I guess I am a bit behind in the game because I just realized you can access your Google Docs in Edmodo now. This new feature came about in March and allows you to Sync your Google Docs (Drive) with your Edmodo Library. That means you can share documents with your Edmodo groups and students can easily turn-in assignments completed via Google Docs.Find the instructions to do this at the Edomod Help site. FYI all users will need to link their Google Docs account with Edmodo before and sharing of docs with users or groups takes place.
Wondering how I heard about this new feature of Edmodo??? Maybe not but here’s the power of my PLN…
Almost everyone associated with eMINTS – teachers, administrators, instructional specialists -has adopted Google Docs as their preferred online collaboration and production tool. Now, Google is taking their cloud-loving system a step further with Drive. Watch…
With Google Drive, creating and collaborating is still a key feature. However, now storing and finding your files are as effortless as… well… everything else on Google. Plus, Google Drive has a downloadable app to make synching easy, much like DropBox. Each user receives 5GB of storage for free with an option to upgrade for a small fee.
For more details on the benefits of switching over to Google Drive, read Google’s blog post on this new feature. There’s also a Droid app for even more syncing options. Below are a few more articles and blog posts on Google’s newest product:
PowerPoint has grown to be one of the most popular presentation tools inside and outside of the classroom. However, newer versions don’t always convert well on older editions of the software. It can also be easy to forget a copy of one’s presentation. So, having an online copy of a presentation can be valuable. Three online tools make it easy to share PowerPoint presentations anywhere there’s an internet connection.
Google Docs has its own presentation feature, but it also allows users to host and share PowerPoint presentations online. It’s an easy uploading process where users may choose to do additional editing using Google’s interface. Google Docs then allow multiple parties to contribute to the same presentation. Plus, Google Presentations are embeddable on almost any website or blog. The only drawback is that presentations will lose their animations, sounds, and transitions.
Another alternate way to share a PowerPoint is to upload it to YouTube. Unlike with Google Docs, this requires a simple process. When saving a PowerPoint, select a picture format such as PNG or JPEG. Then, load those files onto video editing software such as MovieMaker or iMovie. The slides work as images one can arrange in a project’s timeline. Then, go through the process to export the presentation to YouTube.
The third process for sharing PowerPoint presentations online will transform your presentations completely. The online presentation tool Prezi is something entirely different, but now it allows users to upload PowerPoint files and change them into an engaging format that breaks the traditionally linear nature of presentation software. Once the file is uploaded, users are faced with several options for making their presentations come alive. Just watch…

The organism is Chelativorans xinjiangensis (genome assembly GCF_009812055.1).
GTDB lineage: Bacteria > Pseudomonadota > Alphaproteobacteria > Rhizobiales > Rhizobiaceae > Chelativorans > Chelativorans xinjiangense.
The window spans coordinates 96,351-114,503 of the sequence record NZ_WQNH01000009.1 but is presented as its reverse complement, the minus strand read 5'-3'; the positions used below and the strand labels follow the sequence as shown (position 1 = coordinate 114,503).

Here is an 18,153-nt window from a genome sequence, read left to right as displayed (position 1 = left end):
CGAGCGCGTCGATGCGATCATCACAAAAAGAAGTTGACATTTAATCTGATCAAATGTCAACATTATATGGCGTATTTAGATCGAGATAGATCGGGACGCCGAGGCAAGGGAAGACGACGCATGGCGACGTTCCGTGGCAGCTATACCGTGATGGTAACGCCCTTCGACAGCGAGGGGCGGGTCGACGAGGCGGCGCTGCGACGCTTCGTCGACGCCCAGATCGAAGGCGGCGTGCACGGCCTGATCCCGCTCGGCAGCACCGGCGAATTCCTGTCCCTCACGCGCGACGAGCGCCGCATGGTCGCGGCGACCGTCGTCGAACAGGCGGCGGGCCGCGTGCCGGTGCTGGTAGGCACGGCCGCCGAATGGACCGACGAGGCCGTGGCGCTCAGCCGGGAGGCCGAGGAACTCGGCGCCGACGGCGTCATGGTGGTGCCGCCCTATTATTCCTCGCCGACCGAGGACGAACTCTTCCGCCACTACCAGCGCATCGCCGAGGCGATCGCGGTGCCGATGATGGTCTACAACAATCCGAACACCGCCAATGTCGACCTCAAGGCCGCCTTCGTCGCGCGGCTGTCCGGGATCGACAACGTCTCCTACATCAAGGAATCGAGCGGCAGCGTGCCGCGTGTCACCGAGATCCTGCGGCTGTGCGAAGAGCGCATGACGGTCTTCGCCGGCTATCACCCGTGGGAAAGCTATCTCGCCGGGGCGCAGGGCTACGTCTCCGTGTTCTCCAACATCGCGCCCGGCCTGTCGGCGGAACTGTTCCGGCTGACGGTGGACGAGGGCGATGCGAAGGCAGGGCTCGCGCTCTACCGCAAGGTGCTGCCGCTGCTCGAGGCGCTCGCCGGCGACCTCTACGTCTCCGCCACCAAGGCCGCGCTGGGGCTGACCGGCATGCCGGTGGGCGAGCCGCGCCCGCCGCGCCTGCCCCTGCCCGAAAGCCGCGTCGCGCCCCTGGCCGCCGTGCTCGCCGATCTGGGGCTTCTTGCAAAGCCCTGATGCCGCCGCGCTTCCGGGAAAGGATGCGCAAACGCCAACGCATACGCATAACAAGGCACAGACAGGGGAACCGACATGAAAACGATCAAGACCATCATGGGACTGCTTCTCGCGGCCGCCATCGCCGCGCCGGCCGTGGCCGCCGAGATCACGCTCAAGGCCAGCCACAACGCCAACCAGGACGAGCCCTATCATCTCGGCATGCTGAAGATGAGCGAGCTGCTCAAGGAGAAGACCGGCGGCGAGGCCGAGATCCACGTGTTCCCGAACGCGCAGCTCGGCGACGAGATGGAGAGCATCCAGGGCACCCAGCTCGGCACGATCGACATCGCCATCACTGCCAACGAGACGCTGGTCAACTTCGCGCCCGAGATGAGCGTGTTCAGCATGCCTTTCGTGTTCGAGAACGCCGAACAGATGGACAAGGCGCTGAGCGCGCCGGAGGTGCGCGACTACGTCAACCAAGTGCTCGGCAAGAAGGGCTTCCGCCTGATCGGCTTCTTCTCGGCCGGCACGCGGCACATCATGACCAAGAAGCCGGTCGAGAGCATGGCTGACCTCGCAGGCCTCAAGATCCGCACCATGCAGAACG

No longer do we have to be limited by the traditional desktop presentation as monopolized by PowerPoint. The online tools mentioned above give users new options for presentation and sharing that were previously not possible with PowerPoint presentations.
What are some other ways you have found for sharing PowerPoint presentations? How will these tools inject your PowerPoint presentations with a dose of energy?
Zac Early is an instructional specialist and blogger with the eMINTS National Center.
Nearly a year ago, Google Docs announced the launch of the stand-alone drawing tool. Instead of opening a normal Google Doc and inserting a drawing, Docs offers the option of opening a single drawing that contains all the sharing and collaborative capabilities of the typical Google Doc application.
To create a collaborative Google Drawing, simply click Create>Drawing. The interface for this drawing tool is nearly identical to that of the insert-able Docs interface. However, there are additional saving and sharing options. To share, users simply click on the appropriate button near the upper-right corner of the window. Options are available to share with others to view or edit. One may select collaborators from their email list or simply open the drawing up to those with the link or anyone.
Once a drawing is shared, users can alter and contribute their own ideas to the drawing. The chat feature that’s available for all Google Docs is also active here. So, collaborators can discuss changes and additions to their drawing. With text, shape, and insertion tools, users can create rich diagrams that go beyond simple drawings. These drawings can stand alone with a unique URL or be downloaded for use elsewhere.
Ideas that would make this collaborative tool useful include…
Students collaboratively create a timeline, including images with the dates on their graphic.
As a fun alternative, a chess or checkers board may be set up that players can easily manipulate play pieces. Almost any simple game board could be created using Google Drawings.
Seating charts or other organizational diagrams useful to classroom management can be created and shared.
For an interactive whiteboard that’s truly interactive, share a Google Drawing with students and allow them to contribute in real time, keeping them engaged throughout a class discussion.
Since these docs are embeddable, teachers could embed a drawing in a blog post or on their websites as a brainstorm activity or message board.
Save chart paper and dry-erase board space typically reserved for parking lots or other brainstorms by sharing a Google Drawing with students to edit.
If you have more ideas for Google Drawings, add them by editing here and see the results below:
Zac Early is an instructional specialist and blogger for the eMINTS National Center.